Inside the gun-pit I had made certain that everything that could be done had been done and double checked.
The gun was laid on the correct SOS line, with a round in the breech; fifty shrapnel fuses had been set to correspond with the sliding scale on the fuse indicator; canvas buckets were filled with water and a number of ammunition boxes filled with sand in case of fire; every man’s respirator and steel helmet was within easy reach; each individual on the detachment knew his job backwards and we all had our rum ration.
Like a top
About midnight an order came down from Battery office that a gunner must stay on guard outside the entrance to the pit in order to pass on verbal messages.
This looked like business and so, having posted my man, with instructions that he should be relieved in an hour, I turned in.
Now that the uncertainty was over, I fell asleep immediately and slept like a top. Now I understand the meaning of the cryptic phrase; “The condemned man passed a good night.”
A few minutes before 4.30 a. m. according to instructions, I was awakened by the sentry and the detachment stood-to.
The silence was almost uncanny; from the frontline not even the stutter of a machine-gun served to remind us that there was a war on. It was almost as though every soldier on that widely extended front from Arras to St. Quentin had been turned into stone.
Elemental fury
Then at 4.30 precisely the storm broke, with an elemental fury that was simply unbelievable.
The quiet night air was torn by the screams and thunder of a pitiless deluge of bursting shells; shells of every type and calibre, shrapnel, H. E., gas and incendiary.
It burst upon the battery position like some vast convulsion of nature, as if the solid earth was disintegrating and crumbling away in a welter of flame.
I had experienced quite a number of enemy ‘strafes’ at one time or another, but never anything like this. Here is the prosaic version of the battery official diary:
“Were warned last night to expect Bosche attack. At 4.30 tremendous barrage opened on whole front. All communications went in the first few minutes & owing to a thick fog visual was useless & SOS rockets not seen. Runners took hours to get through if they got through at all, owing to the fog & barrage & the valley being flooded with gas. The Battery fired on “Counter Preparation”. In the first half hour all three guns at the main position were knocked out with many casualties & the Tank Gun suffered the same fate without being able to see a target. The two guns at the forward section kept going to the last & finished up with open sights as the Bosche came over the crest and withdrew with breech blocks. Hardly any of the inf. came through the Battery and it was difficult to realise what was happening. When the main three guns were knocked out the Major took the men back to B/331 position where there had been casualties to men but guns intact. They manned these & supplied them with ammunition & defended the position with rifles till the guns were destroyed. The supply of ammunition was very difficult owing to the fog & gas & very few packs got through. For most of the day the Battery was isolated as no orders came through from Group. The men collected at the wagon line which during the night was moved to a cavalry camp near Courcelle.”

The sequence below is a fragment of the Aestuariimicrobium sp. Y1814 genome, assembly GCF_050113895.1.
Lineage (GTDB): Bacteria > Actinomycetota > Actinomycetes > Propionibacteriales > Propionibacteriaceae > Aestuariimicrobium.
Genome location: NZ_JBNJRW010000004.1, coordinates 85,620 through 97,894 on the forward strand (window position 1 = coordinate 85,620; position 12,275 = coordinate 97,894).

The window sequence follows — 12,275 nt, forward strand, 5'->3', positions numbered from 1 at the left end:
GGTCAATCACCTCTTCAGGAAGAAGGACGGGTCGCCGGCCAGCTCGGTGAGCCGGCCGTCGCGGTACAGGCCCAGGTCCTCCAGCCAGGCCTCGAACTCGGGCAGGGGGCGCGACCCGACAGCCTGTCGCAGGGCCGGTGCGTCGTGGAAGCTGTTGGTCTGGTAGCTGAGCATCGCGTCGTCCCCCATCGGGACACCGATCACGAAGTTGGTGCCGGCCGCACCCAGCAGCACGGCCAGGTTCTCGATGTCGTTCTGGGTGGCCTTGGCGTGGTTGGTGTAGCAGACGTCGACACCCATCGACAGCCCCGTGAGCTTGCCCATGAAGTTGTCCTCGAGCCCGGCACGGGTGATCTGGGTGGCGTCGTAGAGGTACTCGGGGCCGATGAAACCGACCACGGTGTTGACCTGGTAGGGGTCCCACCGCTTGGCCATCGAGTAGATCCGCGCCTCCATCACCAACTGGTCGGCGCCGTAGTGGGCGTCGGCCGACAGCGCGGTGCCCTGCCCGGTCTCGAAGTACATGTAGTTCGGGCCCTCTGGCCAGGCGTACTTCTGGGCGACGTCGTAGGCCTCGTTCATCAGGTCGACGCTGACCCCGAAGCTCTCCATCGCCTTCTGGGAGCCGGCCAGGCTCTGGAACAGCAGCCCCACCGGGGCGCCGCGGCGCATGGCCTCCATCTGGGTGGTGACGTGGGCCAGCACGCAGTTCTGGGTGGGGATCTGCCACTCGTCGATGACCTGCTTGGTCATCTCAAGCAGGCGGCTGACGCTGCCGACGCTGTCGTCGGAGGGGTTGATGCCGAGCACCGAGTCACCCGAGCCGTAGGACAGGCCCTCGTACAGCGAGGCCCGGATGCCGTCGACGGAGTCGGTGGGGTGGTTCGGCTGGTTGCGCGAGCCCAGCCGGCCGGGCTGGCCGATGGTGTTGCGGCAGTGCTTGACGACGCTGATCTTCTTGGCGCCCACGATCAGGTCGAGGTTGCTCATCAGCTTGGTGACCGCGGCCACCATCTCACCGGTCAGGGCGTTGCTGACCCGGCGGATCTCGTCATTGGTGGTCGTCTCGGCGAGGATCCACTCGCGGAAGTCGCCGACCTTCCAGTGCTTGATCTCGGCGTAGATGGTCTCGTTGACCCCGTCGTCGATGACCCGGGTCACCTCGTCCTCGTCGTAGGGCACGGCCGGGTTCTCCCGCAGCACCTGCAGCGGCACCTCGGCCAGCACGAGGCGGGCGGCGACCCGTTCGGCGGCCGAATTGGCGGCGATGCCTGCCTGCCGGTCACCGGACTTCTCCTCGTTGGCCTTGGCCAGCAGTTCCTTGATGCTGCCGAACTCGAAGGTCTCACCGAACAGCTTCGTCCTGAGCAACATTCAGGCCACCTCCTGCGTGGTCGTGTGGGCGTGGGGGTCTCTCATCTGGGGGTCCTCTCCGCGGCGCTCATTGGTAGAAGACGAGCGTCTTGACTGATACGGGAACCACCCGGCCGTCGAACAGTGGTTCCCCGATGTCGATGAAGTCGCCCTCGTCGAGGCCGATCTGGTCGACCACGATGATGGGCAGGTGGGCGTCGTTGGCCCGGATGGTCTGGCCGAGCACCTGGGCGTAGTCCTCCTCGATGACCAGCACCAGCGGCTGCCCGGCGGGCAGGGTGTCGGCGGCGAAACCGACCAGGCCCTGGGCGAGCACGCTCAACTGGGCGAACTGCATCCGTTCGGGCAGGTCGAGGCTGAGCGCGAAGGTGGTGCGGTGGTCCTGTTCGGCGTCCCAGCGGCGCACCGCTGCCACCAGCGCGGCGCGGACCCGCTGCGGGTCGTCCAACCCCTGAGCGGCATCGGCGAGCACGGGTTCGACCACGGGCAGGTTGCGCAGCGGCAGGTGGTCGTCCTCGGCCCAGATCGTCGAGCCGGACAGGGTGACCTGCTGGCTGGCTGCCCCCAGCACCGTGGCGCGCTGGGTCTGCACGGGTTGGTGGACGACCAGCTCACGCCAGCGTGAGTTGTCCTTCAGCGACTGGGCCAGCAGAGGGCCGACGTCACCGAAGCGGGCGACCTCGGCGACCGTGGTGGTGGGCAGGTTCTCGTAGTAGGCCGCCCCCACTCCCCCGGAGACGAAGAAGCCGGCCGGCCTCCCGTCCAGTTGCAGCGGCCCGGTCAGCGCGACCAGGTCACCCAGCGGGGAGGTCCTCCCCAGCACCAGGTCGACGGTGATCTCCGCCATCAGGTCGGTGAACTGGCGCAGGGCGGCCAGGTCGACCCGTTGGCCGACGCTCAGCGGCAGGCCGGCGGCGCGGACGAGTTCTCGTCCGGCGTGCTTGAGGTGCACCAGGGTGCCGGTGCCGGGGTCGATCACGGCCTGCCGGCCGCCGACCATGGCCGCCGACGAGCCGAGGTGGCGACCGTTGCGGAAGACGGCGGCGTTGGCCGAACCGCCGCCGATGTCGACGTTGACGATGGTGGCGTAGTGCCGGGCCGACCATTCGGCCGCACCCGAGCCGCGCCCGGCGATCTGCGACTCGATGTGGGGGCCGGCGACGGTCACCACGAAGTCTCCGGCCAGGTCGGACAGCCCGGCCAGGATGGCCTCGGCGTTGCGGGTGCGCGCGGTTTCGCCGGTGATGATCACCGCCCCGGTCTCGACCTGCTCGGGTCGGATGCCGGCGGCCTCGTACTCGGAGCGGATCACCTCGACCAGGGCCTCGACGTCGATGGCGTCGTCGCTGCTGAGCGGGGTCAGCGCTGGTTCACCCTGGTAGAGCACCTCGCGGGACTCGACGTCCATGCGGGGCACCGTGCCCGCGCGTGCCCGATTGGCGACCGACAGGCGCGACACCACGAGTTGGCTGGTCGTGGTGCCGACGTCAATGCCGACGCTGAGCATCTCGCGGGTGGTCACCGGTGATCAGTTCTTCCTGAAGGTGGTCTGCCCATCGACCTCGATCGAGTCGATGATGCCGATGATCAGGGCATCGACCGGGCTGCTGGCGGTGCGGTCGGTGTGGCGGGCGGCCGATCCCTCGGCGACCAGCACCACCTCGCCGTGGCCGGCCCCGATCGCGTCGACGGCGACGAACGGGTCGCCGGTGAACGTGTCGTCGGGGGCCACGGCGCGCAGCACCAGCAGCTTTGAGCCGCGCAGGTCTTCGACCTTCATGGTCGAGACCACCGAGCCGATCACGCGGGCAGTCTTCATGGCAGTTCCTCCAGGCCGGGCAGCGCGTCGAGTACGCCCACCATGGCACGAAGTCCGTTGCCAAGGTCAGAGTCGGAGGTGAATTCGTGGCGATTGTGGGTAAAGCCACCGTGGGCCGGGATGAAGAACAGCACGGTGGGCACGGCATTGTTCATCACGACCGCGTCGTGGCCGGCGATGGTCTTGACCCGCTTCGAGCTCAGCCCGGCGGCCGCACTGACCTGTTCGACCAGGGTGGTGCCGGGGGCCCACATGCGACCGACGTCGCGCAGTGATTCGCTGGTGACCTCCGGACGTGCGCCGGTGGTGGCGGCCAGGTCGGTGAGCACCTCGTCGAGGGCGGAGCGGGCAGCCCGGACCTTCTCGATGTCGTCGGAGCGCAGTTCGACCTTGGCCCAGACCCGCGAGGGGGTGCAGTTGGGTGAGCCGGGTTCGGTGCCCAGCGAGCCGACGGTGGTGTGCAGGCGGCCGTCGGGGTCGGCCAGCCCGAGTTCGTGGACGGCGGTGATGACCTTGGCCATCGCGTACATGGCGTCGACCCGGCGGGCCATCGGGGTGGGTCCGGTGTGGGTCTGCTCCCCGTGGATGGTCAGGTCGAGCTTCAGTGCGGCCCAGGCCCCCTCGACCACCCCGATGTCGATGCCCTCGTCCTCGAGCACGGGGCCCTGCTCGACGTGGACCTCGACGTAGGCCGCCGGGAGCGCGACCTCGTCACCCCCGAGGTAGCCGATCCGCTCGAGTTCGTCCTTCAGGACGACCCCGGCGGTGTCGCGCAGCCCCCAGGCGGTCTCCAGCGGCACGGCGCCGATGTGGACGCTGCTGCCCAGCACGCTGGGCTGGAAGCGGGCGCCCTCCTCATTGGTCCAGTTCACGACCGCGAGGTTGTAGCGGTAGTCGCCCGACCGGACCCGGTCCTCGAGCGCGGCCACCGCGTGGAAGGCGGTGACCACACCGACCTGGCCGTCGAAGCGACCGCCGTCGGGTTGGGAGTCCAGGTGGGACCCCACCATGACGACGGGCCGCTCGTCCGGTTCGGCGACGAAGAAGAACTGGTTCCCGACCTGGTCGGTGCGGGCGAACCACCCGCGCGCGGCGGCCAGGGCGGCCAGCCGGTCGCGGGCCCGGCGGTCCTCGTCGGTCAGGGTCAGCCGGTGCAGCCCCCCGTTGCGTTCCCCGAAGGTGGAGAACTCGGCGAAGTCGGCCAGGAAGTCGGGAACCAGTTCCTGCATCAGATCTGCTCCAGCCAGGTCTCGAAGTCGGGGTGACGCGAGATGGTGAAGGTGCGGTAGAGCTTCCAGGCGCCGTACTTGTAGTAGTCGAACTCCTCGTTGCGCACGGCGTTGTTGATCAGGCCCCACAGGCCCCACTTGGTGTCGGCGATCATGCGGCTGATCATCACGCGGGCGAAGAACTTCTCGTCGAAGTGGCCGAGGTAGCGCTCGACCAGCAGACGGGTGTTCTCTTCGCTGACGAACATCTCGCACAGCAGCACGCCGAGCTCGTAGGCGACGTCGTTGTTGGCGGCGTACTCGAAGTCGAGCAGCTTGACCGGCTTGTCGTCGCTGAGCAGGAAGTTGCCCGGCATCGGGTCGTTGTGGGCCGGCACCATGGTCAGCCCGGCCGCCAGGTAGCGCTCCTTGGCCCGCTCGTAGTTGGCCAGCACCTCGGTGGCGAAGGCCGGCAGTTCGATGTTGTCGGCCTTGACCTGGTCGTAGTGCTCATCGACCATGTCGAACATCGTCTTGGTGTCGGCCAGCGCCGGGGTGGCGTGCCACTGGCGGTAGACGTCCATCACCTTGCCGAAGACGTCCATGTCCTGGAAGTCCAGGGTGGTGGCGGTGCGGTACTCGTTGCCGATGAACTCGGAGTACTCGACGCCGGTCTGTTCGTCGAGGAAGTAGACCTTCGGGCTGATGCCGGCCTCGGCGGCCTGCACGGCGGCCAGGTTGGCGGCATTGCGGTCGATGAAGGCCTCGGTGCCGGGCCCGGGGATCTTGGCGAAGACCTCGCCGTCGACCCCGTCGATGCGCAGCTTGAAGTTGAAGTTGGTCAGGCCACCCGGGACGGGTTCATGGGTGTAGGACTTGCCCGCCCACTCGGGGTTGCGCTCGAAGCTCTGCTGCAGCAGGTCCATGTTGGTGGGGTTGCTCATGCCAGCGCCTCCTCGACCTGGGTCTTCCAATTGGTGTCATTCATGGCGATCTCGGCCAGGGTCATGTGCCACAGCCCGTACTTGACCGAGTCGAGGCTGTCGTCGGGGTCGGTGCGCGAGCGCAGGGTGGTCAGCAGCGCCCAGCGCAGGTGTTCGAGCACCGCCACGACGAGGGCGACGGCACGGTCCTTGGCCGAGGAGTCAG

Thus far the official version. It differs in some respects from my recollections of that eventful day.
A direct hit and a miraculous escape
It was still pitch dark in the early morning of that fateful day, March 21st, 1918, when I was roused by a battery signaller shaking me by the shoulder. I yawned and looked at my watch. Exactly 4 a. m., thirty minutes before zero hour.
“All right, chaps, now show a leg,” I called to the detachment. “This is it.” And I recollect a line from Shakespeare’s Julius Caesar kept running through my mind, for no reason… “If you have tears prepare to shed them now.”
However, instead of weeping together, we took the more sensible course of ceremonially sharing a last cigarette and then climbing into our respective positions on the gun.
Then we waited, for what seemed like an eternity, passing the time in desultory conversation. I even cracked a few jokes, but they sounded vaguely unconvincing, even to my partial ears.
The barrage
Then, without the slightest warning, the Bosche barrage crashed down with the insensate fury of a hurricane, crumbling and disintegrating the solid earth around us, and after that all was chaos.
As it was obvious that no orders could possibly come through, I gave the signal to commence retaliatory fire but within seconds the gun was out of action.